“In Treatment” ends its fourth season Monday night — and Colin’s final therapy session with Dr. Brooke Taylor is a disturbing, creepy, enlightening half-hour journey that rips the mask off a pathological liar whose bluff is finally called.
“One of the most interesting things about him, and it’s brave on the writers’ part, is that they didn’t put too many ribbons around him,” said John Benjamin Hickey, who plays Colin opposite Uzo Aduba’s Brooke on the HBO drama series. “They’ve allowed breakthroughs for Colin, but it’s always sort of one step forward and about five steps back. And I think that’s largely because he’s never encountered anybody in his life like Brooke.”
(Brooke’s other weekly patients this season, Eliado and Laila, played by Anthony Ramos and Quintessa Swindell, have posed their own unique set of challenges for her as she deals with her personal demons.)
John Benjamin Hickey plays pathological liar Colin on HBO’s “In Treatment,” which wraps its fourth season June 28.
If anything, Brooke and Colin’s doctor-patient relationship has been a game of mental cat-and-mouse since the season premiere — when Colin, a pushing-60 tech entrepreneur, landed on Brooke’s couch in court-mandated therapy sessions after spending four years in prison for, in his glib estimation, “moving some decimal points around.” It’s up to Brooke to decide, in her professional opinion, if Colin goes back to prison or remains free to swan around in his self-consciously hip John Varvatos suits.
“It’s all-about Brooke for [Colin] because he thinks he understands women — he doesn’t, and has objectified them for most of his life,” said Hickey, 57. “Because he was raised in the counter-culture, he thinks he’s ‘woke’ about black people. He’s not, and he doesn’t really listen to Brooke, and the fact that she’s a woman and a person of color completely up-ends him in a way that makes his journey as zig-zaggy as it can possibly be.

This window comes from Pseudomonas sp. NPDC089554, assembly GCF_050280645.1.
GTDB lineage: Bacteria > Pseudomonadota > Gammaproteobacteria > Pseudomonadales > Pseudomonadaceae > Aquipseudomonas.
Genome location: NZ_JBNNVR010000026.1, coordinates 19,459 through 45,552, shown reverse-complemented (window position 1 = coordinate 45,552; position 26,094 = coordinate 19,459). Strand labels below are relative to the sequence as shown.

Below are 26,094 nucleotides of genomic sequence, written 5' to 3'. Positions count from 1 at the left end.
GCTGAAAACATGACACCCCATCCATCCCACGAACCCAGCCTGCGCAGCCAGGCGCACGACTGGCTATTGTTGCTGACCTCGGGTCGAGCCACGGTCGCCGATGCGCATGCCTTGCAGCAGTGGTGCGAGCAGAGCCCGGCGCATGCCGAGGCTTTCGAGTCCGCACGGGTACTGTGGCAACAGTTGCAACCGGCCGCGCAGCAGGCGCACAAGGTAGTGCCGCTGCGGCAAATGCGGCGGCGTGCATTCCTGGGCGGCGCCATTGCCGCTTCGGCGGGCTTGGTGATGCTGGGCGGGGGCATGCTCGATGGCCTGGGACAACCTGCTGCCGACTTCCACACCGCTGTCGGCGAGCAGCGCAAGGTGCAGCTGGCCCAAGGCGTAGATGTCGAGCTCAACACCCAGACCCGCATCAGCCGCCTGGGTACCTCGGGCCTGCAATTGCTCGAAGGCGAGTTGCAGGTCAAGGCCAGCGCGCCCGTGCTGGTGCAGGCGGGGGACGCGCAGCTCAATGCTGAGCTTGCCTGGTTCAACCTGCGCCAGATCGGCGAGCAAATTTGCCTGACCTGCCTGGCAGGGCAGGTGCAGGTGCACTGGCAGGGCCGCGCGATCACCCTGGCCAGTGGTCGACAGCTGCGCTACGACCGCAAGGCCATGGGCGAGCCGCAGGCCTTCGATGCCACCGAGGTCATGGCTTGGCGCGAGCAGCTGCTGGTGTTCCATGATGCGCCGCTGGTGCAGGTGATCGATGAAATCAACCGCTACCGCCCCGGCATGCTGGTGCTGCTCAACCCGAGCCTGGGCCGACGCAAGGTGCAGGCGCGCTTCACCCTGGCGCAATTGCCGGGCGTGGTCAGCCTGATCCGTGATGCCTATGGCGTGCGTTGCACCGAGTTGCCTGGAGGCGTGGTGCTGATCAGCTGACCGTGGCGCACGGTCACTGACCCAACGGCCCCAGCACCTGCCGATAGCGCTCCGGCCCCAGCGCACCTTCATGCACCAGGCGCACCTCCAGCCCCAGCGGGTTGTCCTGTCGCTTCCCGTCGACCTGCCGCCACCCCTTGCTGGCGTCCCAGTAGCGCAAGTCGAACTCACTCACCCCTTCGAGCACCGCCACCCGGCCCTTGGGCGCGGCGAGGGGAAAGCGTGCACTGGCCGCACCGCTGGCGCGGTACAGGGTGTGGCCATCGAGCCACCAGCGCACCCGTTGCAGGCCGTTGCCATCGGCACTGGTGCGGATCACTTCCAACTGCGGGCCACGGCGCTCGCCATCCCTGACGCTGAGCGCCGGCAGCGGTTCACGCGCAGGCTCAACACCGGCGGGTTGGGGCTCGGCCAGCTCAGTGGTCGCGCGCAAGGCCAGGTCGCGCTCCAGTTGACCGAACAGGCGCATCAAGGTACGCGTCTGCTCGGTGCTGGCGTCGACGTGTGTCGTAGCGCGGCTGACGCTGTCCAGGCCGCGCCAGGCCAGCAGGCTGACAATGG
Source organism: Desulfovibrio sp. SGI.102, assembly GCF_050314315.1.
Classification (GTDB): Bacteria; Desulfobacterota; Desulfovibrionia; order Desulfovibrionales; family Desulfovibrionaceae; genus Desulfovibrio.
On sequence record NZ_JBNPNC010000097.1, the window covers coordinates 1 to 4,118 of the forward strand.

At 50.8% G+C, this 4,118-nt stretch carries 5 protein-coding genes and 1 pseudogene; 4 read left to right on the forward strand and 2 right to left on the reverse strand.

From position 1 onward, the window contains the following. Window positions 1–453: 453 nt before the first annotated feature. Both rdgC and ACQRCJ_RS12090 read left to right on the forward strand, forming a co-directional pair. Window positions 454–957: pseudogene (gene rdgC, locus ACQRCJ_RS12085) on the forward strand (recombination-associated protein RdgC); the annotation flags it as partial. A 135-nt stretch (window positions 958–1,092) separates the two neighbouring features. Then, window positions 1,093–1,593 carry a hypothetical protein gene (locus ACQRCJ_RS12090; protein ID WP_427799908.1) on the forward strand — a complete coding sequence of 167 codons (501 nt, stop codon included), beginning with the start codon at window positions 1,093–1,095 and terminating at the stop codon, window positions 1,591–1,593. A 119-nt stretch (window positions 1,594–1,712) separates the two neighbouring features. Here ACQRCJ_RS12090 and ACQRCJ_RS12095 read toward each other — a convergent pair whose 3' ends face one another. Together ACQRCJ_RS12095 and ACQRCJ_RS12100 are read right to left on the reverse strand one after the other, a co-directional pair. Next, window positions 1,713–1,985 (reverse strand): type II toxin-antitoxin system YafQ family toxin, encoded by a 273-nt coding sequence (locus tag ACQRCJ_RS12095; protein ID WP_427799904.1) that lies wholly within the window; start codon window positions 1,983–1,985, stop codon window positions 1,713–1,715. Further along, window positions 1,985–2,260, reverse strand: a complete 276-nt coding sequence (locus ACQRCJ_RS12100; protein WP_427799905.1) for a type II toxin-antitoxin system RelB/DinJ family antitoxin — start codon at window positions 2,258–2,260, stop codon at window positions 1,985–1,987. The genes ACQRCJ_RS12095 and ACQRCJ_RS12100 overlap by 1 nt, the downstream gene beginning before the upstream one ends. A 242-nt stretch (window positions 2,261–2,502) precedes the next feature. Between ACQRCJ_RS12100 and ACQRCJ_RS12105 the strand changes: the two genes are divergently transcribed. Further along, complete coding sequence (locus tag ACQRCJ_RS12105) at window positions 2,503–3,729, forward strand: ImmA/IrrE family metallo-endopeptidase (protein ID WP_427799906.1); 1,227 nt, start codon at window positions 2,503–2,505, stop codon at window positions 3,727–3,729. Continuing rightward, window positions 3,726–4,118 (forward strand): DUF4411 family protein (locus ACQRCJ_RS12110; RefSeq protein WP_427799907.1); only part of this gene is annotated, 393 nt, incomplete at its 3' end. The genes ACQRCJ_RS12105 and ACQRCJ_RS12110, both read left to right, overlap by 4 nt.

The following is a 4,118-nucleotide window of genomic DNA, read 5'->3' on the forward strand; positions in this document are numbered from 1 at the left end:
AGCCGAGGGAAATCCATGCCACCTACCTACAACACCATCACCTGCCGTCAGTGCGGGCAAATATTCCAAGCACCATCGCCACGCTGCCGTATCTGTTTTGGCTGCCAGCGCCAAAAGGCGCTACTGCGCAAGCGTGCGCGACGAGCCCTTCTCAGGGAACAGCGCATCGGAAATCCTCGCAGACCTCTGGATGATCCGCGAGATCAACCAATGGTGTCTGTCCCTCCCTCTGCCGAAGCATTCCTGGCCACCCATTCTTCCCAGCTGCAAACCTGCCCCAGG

“He represents the patriarchy, for all intents and purposes, but they didn’t write a stereotypical racist, homophobic, privileged white guy,” Hickey said. “They wrote a privileged white guy, but because of where came from and all the damage in his past, which landed him in prison, they’ve given him this kind of vulnerability when he’s finally exposed [in the season finale].”
In the weeks leading up to Monday’s season finale, Brooke and Colin have been at each other’s throats yet have somehow managed to arrive at a mutual understanding — until Brooke unearths yet another of Colin’s lies hidden behind his veneer of glib self-awareness. He’s a sheep in wolf’s clothing, at turns charming, manipulative, funny but, in the end, pathetic.
Dr. Brooke Taylor (Uzo Aduba) listens to Colin in the season finale of “In Treatment.”
Hickey, who’s been in therapy, said he feels he has at least one thing in common with Colin.
“When I first started therapy and was weaving through the aspects of my life — being a young person who’s gay, in a small town in Texas, I asked my therapist, ‘Why am I so popular? I’m on this club, that team,’ and she said, ‘I think your M.O. is that they can’t hit a moving target.’
“And I think that’s been Colin’s M.O. his whole life,” he said. “And it finally hit him when they busted him and put him in prison, but clearly that didn’t do anything to him, didn’t give him any hope for rehabilitation. It’s not until he meets Brooke that he sees everything is a game to him. Clearly he can’t play Brooke; he’s more than met his match.
“He’s finally found somebody who’s better at the game than he is.”
The Brooke-Colin dynamic explodes into a furious confrontation in Monday night’s season finale that reveals the complexities of their doctor-patient equation.
“He finally admits [to Brooke] that what he’s been doing is playing people, and he was trying to play her,” Hickey said. “That’s all he does with anybody — in prison, in his marriage, in his business relationships…but the door weirdly continues to stay open as much as they continue to shut it on each other.
“He can’t quit her and she can’t quit him,” he said. “I don’t think it can be reduced to, ‘Well, at the end of the day Brooke kind of likes Colin.’ He’s sort of an unsolvable problem to her…and I don’t think there’s a closure that is satisfying to either of them.”
Colin and Brooke face off in the season finale of “In Treatment.”